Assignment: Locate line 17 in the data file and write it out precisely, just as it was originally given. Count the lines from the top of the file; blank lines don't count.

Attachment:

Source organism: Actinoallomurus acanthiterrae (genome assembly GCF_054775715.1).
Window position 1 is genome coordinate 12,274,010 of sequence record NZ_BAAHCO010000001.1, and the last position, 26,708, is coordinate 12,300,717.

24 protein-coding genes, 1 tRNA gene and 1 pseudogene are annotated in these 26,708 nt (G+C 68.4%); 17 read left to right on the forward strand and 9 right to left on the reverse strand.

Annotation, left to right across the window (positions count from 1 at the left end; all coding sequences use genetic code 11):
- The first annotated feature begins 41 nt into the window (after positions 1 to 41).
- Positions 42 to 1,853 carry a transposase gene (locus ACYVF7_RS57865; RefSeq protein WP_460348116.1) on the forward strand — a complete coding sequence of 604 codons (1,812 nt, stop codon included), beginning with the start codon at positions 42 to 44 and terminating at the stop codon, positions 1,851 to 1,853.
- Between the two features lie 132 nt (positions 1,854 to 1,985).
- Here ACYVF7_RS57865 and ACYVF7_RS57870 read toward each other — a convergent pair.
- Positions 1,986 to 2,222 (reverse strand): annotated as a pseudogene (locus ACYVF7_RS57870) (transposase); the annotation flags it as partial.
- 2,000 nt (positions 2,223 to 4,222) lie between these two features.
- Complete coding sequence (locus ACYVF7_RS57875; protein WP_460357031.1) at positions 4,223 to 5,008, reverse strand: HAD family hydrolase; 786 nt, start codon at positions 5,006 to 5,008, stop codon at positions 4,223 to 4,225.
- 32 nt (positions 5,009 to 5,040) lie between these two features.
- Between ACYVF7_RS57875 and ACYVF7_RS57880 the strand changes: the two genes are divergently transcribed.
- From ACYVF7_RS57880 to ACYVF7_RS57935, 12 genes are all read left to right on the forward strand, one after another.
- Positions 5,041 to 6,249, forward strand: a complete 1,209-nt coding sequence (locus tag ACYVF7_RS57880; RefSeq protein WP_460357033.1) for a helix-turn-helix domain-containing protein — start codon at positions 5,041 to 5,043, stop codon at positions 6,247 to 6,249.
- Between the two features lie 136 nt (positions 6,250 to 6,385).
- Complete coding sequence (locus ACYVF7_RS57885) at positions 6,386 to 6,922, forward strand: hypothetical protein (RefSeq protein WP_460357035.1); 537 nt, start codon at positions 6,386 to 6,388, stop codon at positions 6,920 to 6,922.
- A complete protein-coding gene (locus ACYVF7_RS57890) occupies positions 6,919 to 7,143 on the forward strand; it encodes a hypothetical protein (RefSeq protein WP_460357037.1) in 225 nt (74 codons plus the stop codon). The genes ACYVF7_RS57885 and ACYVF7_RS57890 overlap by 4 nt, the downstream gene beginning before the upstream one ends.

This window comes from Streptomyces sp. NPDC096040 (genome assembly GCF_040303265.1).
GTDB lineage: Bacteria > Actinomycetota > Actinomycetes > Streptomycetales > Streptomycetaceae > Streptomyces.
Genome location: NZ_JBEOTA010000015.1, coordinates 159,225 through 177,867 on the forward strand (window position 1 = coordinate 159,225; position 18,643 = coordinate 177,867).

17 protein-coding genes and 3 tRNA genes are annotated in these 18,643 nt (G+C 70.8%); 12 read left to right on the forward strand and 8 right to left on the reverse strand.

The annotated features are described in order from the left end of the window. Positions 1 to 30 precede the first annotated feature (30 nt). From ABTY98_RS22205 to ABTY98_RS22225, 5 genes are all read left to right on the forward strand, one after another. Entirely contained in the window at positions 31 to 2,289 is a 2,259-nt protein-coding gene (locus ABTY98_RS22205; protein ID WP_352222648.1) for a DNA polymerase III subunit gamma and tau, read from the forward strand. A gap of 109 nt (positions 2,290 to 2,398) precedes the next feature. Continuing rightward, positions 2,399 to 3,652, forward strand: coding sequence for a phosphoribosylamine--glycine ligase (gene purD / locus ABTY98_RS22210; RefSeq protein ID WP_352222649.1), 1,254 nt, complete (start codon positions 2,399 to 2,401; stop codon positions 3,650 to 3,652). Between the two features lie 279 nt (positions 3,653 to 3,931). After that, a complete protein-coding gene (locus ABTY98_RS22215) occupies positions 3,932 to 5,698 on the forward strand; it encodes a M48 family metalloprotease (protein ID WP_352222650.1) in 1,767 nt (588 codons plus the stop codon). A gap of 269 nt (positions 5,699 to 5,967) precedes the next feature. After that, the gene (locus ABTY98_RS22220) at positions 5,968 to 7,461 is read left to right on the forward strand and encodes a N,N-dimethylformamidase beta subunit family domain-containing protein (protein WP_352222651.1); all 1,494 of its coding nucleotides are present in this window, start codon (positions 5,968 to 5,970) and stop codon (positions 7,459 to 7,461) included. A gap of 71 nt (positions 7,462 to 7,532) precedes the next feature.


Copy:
- Complete coding sequence (locus ACYVF7_RS57885) at positions 6,386 to 6,922, forward strand: hypothetical protein (RefSeq protein WP_460357035.1); 537 nt, start codon at positions 6,386 to 6,388, stop codon at positions 6,920 to 6,922.